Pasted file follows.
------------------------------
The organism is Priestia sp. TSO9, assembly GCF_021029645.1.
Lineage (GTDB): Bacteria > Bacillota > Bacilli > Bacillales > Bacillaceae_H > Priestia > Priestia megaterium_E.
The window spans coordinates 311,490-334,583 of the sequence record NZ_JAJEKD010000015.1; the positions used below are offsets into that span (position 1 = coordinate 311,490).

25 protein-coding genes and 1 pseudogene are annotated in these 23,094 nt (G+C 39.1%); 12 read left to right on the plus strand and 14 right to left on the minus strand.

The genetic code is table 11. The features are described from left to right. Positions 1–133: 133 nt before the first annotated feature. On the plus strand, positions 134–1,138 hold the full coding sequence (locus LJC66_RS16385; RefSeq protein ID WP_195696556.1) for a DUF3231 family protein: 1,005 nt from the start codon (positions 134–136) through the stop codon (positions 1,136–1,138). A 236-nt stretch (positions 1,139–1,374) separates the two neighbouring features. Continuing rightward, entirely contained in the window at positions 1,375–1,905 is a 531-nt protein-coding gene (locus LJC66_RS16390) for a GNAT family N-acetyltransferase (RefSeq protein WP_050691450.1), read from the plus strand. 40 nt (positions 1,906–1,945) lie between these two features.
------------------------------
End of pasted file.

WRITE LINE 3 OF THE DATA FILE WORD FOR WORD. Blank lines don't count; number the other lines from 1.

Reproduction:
The window spans coordinates 311,490-334,583 of the sequence record NZ_JAJEKD010000015.1; the positions used below are offsets into that span (position 1 = coordinate 311,490).